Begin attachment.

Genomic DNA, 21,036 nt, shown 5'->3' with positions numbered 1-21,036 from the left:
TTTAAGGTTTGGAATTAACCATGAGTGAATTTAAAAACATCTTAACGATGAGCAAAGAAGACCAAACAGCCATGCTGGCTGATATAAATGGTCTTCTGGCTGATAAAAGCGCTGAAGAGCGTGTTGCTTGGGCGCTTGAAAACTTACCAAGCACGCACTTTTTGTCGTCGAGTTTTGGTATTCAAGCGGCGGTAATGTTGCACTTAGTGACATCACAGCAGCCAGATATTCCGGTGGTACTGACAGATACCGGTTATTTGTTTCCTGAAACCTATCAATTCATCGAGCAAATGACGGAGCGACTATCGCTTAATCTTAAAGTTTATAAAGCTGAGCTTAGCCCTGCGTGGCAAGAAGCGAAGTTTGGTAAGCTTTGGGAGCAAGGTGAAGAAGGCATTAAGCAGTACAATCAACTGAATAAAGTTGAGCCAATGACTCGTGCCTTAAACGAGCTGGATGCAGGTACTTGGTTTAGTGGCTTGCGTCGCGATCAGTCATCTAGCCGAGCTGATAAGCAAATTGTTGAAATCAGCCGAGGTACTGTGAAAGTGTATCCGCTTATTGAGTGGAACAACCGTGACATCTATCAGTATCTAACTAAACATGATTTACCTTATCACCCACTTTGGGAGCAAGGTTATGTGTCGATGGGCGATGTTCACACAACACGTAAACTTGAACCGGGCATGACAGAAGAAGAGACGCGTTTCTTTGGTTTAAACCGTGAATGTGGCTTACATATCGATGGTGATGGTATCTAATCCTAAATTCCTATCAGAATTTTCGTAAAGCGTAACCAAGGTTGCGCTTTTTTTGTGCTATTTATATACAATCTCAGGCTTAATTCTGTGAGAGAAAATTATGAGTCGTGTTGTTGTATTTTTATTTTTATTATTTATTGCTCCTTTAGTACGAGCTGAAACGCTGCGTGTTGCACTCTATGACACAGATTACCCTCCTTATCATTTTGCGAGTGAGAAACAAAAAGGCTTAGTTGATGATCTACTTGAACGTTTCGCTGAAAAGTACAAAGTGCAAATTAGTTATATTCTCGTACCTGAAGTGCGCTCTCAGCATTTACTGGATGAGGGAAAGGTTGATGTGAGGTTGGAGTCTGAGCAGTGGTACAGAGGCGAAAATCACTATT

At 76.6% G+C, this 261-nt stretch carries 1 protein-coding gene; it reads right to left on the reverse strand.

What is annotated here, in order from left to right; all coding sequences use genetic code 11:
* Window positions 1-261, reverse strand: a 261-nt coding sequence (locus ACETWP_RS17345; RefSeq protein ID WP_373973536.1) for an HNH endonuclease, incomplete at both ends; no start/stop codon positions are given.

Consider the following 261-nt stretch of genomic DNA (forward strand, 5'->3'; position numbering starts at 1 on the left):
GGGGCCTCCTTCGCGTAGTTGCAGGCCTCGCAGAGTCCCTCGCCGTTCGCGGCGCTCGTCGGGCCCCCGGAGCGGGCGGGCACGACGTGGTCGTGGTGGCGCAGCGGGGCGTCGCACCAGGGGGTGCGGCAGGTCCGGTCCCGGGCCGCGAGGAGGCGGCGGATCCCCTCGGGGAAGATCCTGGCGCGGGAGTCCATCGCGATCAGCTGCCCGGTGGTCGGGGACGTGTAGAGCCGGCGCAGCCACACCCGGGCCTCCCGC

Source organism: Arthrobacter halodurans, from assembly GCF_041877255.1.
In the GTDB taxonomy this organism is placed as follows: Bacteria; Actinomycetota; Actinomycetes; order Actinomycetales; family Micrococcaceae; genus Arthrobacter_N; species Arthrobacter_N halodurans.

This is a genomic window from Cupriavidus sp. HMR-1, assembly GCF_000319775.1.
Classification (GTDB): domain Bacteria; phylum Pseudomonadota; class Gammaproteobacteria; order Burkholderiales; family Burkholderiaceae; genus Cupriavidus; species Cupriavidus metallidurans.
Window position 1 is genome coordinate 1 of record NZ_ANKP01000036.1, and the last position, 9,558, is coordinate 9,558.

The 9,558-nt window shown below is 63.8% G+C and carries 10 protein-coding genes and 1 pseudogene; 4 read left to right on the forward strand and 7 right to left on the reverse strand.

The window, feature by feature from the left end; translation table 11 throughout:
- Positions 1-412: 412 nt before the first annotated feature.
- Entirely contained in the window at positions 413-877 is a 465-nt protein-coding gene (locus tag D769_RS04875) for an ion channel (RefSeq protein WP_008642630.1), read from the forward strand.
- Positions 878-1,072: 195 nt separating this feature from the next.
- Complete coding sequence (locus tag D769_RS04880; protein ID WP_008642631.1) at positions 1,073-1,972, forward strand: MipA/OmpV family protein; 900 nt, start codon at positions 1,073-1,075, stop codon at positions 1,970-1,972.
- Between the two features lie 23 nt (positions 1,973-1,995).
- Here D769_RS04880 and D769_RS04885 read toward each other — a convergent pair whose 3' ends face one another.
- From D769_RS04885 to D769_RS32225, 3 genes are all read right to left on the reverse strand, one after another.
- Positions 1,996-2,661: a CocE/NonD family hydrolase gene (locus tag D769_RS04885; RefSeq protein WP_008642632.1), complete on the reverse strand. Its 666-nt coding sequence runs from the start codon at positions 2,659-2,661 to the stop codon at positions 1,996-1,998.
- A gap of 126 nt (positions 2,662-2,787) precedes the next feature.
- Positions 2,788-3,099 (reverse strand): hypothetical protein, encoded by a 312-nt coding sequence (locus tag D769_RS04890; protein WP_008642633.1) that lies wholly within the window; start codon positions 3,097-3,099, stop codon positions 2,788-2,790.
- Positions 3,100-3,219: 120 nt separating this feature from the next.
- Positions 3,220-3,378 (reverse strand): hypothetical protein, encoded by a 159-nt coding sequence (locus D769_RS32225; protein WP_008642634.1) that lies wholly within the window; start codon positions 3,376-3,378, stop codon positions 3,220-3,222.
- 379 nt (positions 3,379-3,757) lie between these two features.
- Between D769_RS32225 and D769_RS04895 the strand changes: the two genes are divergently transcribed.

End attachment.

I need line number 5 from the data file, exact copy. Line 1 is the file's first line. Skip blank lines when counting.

* Window positions 1-261, reverse strand: a 261-nt coding sequence (locus ACETWP_RS17345; RefSeq protein ID WP_373973536.1) for an HNH endonuclease, incomplete at both ends; no start/stop codon positions are given.